Parents and schools in the 60’s and 70’s valued logic.  It’s not that I am without the intellect to go with the creativity, my IQ is in the gifted range, but my grades did not show that, and any markers from testing while in school were ignored.  For example, I was found to be reading at the college level when I was in the 5th grade, but not a thing was done with that information.  My creativity was apparent from an early age, but it was seen as a flaw, not a gift.  I clearly recall overhearing my mother tell her friends about my school conference in the 5th grade.  It must have been less than stellar, and I remember her say, in a tone that was less than pleased, “But the teacher says she’s *very creative…*  I thank God that today’s school recognize, and try to nurture all kinds of gifts, and I bear no anger towards my parents, or the schools that I attended.  It was the times.  People only knew what they knew.

That I am gifted, the realization of that, was a gift that I received while I was in prison, from two different women who came into the reentry center to do counseling and programming.  That each, never having spoken to the other, would put forth the same notion to me–the notion of my giftedness—and its ability to intimidate others who don’t understand it, parents, spouses, and friends, was something that took me a while to wrap my head around.  I am still working on it, in truth.

I believe there are a lot of adults out in the world who are gifted, and like me, never knew it.  A gifted adult who has no idea that  she is gifted is likely to have a harder road in life than others.  This goes back to Dabrowski’s Overexcitabilities and his Theory of Positive Disintegration.  Adults who are gifted have certain characteristics that set them apart from the crowd.  These include differences in the way they process information, high levels of creativity, high sensitivity, both internally focused, and externally.  Gifted adults are intense, idealistic, and they are perfectionists.  They have a unique sense of humor that of everyone gets.  They are internally focused, they are self-determined, and they hate injustice, and lack of integrity, and lack of moral character.  They see things globally, and they do not fit well into traditional roles, or careers.  Often, they do not feel they fit in anywhere.

Well, what do you know!  That sounds like me!  Gifted adults often need help realizing that the way they are is okay, and some help to fully realize their potential.  A good therapist who understands giftedness can help a lot.  This site offers a lot of insights 😉  It is so important to realize that while you may be different, you are not flawed, and that you have great potential.  That takes time, as I have mentioned.  As you might imagine, gifted adults are apt of have messy looking lives.  This will be especially true of those who have suffered from trauma as children.  It takes a lot of hard work for a gifted adult with PTSD, substance abuse issues, or other mental health issues, to get to the core of their genuine self.  Too much has come along to override it.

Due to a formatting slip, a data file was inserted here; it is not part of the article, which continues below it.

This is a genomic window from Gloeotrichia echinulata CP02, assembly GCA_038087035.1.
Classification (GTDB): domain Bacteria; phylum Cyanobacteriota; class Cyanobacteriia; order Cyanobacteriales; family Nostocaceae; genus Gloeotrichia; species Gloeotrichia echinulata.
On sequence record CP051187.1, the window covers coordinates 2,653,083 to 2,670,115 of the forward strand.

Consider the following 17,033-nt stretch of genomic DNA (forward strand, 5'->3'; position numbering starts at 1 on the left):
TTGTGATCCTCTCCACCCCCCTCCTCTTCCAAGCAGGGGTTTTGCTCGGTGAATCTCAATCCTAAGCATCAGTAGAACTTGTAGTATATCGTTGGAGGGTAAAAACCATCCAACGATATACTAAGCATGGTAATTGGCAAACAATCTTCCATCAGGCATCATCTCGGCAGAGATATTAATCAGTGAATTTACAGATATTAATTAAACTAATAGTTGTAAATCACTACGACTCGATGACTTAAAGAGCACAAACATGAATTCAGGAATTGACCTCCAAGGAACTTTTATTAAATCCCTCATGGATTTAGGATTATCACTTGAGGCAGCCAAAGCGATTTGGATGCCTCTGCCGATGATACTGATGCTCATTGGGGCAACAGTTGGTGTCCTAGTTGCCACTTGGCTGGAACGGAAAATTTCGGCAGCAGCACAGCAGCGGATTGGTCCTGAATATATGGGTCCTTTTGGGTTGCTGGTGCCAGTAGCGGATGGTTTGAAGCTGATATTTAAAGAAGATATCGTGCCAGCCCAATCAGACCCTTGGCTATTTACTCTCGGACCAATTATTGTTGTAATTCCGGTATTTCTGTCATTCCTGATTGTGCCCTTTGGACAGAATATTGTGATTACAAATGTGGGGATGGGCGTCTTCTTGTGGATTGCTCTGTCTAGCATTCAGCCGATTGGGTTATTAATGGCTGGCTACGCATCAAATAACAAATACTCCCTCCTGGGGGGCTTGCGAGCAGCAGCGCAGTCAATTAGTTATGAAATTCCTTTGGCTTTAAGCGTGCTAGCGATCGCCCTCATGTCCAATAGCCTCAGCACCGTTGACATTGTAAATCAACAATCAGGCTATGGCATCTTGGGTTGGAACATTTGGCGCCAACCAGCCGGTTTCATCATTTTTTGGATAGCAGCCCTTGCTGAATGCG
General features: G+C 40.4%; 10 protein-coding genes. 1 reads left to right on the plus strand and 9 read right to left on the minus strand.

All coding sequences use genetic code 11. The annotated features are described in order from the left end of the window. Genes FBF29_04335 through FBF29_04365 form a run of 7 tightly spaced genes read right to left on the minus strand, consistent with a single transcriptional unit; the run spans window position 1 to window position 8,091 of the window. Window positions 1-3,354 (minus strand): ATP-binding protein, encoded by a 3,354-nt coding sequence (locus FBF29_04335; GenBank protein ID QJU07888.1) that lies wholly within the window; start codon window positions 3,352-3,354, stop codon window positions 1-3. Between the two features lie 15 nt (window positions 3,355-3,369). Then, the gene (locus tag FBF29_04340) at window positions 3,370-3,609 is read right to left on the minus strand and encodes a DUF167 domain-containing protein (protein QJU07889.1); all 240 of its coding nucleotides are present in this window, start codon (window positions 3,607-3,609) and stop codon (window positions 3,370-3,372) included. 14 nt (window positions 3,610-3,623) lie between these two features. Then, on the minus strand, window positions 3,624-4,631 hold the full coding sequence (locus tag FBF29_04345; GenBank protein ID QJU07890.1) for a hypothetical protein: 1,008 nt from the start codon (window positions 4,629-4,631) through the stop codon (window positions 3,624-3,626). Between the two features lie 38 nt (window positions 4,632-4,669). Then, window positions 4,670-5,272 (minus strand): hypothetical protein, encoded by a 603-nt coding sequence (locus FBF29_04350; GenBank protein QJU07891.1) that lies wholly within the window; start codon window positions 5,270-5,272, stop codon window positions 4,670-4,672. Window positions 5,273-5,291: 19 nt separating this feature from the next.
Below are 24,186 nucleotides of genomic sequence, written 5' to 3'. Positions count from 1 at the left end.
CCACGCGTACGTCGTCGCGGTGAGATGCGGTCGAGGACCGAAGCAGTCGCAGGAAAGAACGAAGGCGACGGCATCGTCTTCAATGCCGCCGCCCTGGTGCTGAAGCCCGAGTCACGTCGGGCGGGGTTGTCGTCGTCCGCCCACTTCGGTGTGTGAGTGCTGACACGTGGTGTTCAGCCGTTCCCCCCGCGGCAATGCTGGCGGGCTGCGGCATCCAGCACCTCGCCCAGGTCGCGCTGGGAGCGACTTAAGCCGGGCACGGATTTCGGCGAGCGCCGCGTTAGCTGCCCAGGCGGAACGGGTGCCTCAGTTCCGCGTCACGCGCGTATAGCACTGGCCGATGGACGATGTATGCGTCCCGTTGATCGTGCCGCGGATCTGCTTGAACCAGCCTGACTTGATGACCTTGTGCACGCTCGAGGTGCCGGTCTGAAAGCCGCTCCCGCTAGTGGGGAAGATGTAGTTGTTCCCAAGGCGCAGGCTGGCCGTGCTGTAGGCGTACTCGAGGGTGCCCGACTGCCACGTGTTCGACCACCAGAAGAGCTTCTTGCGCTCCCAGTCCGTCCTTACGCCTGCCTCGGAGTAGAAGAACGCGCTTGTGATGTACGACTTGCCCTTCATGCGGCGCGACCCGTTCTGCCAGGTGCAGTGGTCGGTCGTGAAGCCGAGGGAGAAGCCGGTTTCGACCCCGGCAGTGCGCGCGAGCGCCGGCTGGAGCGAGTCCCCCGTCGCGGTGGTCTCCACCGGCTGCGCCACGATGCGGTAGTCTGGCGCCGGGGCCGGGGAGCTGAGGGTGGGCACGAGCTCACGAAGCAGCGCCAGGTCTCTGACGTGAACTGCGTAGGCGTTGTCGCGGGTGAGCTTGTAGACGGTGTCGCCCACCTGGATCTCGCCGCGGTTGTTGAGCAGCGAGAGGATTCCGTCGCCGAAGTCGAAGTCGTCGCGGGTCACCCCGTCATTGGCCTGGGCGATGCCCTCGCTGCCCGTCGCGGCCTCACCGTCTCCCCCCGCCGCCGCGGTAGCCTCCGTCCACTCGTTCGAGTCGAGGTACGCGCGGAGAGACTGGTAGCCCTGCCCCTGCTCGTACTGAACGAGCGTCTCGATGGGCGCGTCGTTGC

My first husband is a true genius intellectually.  Yet, as one of our son’s says, he has the emotional intelligence of a 4 year old, and he’s got not a drop of creativity, nor much of a sense of humor.  He is rigid and logical in his thinking.  He’s exactly what you’d want in a surgeon, which is what he does for a living.  There are a lot of geniuses in the world who may not be particularly gifted, or as well suited for their careers.  Imagine a psychiatrist who has no compassion for people with mental health issues, and disdain for people with addiction problems.  That’s not a good match, and the genius who lacks gifts can do more harm than good.  A pure genius who meets a person who is truly gifted is likely to become aware of their shortcomings, and unfortunately, may even work to control, tear down, or defeat the gifted person.  I’ve had this happen to me, and I have seen it happen to others, almost always gifted women.

Now we come back to my discovery that I never wanted a neat life, though I certainly gave it a try, as well as going in the exact opposite direction.  I wanted to study music and theater, to which my parents said no.  It was too hard a life, which is true enough.  So then, I wanted to be a doctor, but since I also very much wanted a family, I was told to be a nurse, which is what I did.  Then I got married, and had the children I so longed for, and who were and are the light of my life.  I entertained, and sat on boards,  I worked for charities and ran for the school board, and I drank myself to sleep every night.  I was miserable.  Not with my children, or being a mother, but because all of my creativity and intuition has been so dismissed, and berated, and tied up, and bashed, that I gave up.  My second marriage to an unconventional man was far worse, because he is so disordered.  Of course, I couldn’t/wouldn’t see that at the time.